Full Genome Sequencing
Full genome sequencing (FGS), also known as whole genome sequencing, complete genome sequencing, or entire genome sequencing, is a laboratory process that determines the complete DNA sequence of an organism's genome at a single time.
This entails sequencing all of an organism's chromosomal DNA as well as DNA contained in the mitochondria or chloroplast, depending respectively on whether the organism is an animal or plant. Almost any biological sample—even a very small amount of DNA or ancient DNA—can provide the genetic material necessary for full genome sequencing. Such samples may include saliva, epithelial cells, bone marrow, hair (as long as the hair contains a hair follicle), seeds, plant leaves, or anything else that has DNA-containing cells. Because the sequence data that is produced can be quite large (for example, there are approximately six billion base pairs in each human diploid genome), genomic data is stored electronically and requires a large amount of computing power and storage capacity. Full genome sequencing would have been nearly impossible before the advent of the microprocessor, computers, and the Information Age.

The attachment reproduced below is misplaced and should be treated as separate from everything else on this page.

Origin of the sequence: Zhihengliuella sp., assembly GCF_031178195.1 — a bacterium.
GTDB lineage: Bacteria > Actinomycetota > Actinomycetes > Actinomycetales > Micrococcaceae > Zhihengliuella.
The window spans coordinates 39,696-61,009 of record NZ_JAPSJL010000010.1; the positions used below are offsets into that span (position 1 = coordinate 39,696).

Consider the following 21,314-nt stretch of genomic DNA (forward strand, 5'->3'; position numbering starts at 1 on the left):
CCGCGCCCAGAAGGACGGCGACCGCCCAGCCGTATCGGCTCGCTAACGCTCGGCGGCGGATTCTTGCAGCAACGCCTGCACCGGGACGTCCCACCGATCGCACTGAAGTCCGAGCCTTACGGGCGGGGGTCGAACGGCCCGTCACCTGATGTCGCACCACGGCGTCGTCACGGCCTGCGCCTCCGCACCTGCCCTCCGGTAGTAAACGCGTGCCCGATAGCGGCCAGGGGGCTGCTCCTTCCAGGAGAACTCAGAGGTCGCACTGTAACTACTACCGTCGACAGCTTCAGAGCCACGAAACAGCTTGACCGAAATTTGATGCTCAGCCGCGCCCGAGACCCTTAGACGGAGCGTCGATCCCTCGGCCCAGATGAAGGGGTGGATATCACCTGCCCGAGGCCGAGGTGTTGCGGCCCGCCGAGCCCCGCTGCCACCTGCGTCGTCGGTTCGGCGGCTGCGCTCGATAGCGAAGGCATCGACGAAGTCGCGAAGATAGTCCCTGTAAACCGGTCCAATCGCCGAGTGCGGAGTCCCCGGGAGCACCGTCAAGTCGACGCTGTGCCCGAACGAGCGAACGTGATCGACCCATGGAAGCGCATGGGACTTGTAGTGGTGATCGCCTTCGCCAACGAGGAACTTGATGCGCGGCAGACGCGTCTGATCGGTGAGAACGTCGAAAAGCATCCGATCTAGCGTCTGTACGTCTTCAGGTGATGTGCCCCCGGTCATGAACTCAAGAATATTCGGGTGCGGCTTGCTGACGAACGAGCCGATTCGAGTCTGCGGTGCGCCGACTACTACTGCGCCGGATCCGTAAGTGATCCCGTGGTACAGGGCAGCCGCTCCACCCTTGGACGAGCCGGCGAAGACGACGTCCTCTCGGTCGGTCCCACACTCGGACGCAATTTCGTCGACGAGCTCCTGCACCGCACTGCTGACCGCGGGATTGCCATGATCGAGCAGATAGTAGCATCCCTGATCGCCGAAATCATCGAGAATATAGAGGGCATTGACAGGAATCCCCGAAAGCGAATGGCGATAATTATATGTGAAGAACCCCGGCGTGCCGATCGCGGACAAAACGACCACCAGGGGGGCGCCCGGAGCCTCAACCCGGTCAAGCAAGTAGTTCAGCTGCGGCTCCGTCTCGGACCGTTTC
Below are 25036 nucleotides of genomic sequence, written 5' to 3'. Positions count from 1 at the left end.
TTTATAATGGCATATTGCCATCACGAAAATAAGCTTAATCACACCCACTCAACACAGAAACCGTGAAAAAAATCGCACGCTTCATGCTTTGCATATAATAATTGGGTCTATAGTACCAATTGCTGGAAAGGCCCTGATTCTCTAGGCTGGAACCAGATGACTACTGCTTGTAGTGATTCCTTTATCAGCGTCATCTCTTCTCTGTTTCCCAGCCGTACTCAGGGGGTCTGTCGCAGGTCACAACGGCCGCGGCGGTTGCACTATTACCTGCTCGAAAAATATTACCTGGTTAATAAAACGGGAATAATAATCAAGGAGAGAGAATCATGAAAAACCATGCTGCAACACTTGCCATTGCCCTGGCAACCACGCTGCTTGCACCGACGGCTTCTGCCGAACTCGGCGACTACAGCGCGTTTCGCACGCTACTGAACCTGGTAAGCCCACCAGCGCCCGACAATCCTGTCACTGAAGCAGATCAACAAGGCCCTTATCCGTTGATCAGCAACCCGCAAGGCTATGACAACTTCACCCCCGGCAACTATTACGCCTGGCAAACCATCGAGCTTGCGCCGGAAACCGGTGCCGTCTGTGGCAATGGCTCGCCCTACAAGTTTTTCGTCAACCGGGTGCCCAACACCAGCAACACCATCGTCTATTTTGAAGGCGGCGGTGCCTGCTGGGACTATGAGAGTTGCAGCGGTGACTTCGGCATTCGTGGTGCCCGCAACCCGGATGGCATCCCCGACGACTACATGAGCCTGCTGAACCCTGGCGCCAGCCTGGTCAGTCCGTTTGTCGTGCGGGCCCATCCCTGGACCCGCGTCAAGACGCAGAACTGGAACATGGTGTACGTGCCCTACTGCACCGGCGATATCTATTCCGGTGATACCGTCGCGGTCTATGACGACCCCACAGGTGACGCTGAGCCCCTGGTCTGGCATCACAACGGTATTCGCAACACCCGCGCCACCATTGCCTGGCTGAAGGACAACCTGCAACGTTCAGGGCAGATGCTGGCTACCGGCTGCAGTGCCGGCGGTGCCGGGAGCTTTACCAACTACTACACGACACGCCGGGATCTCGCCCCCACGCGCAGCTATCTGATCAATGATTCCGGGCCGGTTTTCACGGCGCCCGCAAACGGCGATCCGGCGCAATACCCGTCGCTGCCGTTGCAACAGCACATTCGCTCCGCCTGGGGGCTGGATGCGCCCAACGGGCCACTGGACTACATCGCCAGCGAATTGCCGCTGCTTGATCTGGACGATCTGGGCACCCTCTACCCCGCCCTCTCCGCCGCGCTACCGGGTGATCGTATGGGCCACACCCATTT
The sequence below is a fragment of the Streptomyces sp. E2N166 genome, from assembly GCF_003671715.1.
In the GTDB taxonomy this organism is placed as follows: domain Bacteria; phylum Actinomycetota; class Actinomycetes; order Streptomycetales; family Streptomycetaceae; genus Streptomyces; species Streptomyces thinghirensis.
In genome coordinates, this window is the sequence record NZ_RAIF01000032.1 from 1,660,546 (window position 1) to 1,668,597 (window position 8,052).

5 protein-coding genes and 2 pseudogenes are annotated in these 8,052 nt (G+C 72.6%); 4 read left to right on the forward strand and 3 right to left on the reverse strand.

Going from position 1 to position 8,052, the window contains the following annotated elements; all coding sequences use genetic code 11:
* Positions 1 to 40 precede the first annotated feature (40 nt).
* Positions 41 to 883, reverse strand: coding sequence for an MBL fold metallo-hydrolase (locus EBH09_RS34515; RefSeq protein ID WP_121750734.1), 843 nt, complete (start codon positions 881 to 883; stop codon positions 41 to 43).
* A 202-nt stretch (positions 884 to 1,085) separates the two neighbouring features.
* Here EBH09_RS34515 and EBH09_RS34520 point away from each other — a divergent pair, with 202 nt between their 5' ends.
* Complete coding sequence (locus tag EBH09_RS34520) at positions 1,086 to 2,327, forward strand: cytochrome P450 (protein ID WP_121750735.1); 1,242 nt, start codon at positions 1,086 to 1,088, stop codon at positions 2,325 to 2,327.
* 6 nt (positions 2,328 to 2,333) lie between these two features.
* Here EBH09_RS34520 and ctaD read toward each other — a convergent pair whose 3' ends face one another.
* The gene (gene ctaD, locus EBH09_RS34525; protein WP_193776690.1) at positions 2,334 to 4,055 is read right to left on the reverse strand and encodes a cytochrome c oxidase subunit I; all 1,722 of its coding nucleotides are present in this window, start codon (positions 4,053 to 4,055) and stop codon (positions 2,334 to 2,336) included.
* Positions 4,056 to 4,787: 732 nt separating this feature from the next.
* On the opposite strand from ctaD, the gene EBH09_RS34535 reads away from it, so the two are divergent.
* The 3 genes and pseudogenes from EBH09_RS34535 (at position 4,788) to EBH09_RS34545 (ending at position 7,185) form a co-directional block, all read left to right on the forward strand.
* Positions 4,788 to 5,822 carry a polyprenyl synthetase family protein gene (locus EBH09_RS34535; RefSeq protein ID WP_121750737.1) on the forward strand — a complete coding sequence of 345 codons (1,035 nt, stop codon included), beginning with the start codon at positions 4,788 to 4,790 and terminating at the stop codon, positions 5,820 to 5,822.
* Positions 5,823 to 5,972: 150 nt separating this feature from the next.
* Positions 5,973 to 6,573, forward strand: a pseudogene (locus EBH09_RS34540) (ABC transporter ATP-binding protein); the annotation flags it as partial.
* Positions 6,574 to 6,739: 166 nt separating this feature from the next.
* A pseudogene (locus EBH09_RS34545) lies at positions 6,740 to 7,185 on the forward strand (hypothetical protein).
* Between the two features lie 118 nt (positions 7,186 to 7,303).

Full genome sequencing should thus not be confused with DNA profiling. The latter only determines the likelihood that genetic material came from a particular individual or group and does not contain additional information on genetic relationships, origin or suspectability on specific diseases. . It is also distinct from SNP genotyping which covers less than 0.1% of the genome. Almost all truly complete genomes are of microbes, the term "full genome" is sometimes used loosely to mean "greater than 95%". The remainder of this article focuses on nearly complete human genomes.
Full genome sequencing only refers to the laboratory process of deducing a person's entire genetic code and, on its own, may not contain any clinical assessment or useful clinical information. However, this may change over time as a large number of scientific studies continue to be published detailing clear associations between specific genetic variants and disease.